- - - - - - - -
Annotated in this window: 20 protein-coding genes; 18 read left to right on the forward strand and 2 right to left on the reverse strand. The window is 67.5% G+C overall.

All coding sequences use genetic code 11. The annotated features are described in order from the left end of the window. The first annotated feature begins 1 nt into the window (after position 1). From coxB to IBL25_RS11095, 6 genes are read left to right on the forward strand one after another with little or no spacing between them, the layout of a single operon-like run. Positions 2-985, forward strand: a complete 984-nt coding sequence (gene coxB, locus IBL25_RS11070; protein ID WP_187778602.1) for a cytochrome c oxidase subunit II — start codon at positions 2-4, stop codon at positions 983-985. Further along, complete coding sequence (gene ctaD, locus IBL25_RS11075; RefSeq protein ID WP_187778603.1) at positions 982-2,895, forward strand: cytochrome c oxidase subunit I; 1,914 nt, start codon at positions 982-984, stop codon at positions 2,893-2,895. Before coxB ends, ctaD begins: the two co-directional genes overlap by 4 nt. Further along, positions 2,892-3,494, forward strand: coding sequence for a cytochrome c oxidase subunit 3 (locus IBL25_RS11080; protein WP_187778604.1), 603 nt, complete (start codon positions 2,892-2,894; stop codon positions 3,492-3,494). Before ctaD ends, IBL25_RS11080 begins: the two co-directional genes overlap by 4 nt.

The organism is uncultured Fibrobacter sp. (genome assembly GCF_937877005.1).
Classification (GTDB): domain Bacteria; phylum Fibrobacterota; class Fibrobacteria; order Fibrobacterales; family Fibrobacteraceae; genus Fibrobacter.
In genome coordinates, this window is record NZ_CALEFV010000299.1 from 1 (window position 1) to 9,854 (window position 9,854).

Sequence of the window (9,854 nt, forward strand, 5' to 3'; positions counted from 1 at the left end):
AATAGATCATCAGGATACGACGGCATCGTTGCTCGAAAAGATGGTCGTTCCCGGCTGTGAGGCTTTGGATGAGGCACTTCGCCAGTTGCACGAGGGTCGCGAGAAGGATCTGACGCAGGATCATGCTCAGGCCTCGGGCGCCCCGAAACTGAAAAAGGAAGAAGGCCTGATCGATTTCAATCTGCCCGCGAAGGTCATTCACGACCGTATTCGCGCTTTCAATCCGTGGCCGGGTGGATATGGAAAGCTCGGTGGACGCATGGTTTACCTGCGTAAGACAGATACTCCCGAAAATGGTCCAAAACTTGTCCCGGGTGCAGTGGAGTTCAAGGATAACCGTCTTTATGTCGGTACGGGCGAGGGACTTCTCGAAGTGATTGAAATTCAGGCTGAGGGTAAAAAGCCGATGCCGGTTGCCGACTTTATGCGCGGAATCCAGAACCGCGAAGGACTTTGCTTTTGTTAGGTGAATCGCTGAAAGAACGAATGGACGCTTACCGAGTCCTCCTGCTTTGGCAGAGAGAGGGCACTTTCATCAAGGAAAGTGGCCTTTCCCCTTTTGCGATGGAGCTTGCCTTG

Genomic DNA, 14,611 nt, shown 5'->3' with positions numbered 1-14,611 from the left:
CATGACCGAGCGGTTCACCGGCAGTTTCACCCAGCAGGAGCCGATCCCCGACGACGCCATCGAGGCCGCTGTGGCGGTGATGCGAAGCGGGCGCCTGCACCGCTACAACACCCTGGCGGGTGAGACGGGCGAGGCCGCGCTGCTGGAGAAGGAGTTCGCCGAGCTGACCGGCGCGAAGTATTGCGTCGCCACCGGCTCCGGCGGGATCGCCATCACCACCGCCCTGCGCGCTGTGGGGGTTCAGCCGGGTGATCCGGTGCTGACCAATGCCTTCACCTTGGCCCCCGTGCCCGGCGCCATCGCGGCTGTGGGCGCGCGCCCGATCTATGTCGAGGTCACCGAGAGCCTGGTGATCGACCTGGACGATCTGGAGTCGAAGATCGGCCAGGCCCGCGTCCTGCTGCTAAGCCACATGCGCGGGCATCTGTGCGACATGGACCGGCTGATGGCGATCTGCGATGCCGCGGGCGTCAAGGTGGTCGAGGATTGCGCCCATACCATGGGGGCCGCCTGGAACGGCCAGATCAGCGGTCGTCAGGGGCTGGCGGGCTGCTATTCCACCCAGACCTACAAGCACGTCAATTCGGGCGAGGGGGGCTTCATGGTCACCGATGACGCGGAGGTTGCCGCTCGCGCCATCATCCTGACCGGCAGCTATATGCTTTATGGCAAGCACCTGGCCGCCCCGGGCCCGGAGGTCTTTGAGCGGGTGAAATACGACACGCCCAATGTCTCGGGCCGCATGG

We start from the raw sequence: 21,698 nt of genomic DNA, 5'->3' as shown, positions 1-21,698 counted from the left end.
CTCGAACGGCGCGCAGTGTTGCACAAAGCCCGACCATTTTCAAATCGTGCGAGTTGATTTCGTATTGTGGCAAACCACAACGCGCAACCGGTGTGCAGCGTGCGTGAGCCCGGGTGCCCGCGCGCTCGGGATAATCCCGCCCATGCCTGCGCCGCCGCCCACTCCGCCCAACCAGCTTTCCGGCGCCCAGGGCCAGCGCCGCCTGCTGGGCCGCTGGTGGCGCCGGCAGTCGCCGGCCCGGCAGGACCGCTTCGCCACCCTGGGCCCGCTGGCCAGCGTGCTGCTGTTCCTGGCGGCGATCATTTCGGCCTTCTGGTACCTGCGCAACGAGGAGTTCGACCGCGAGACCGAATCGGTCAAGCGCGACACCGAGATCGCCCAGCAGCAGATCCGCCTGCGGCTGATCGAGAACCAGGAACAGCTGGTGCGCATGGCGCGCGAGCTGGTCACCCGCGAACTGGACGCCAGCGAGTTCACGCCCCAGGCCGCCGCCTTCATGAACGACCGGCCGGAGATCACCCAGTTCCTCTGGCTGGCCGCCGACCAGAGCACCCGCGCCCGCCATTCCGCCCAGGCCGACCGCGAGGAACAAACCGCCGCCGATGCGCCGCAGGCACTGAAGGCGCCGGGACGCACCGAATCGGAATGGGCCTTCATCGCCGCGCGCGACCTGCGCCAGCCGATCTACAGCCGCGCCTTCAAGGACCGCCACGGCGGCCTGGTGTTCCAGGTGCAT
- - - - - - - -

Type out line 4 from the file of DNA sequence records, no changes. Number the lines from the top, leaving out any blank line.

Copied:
Classification (GTDB): domain Bacteria; phylum Fibrobacterota; class Fibrobacteria; order Fibrobacterales; family Fibrobacteraceae; genus Fibrobacter.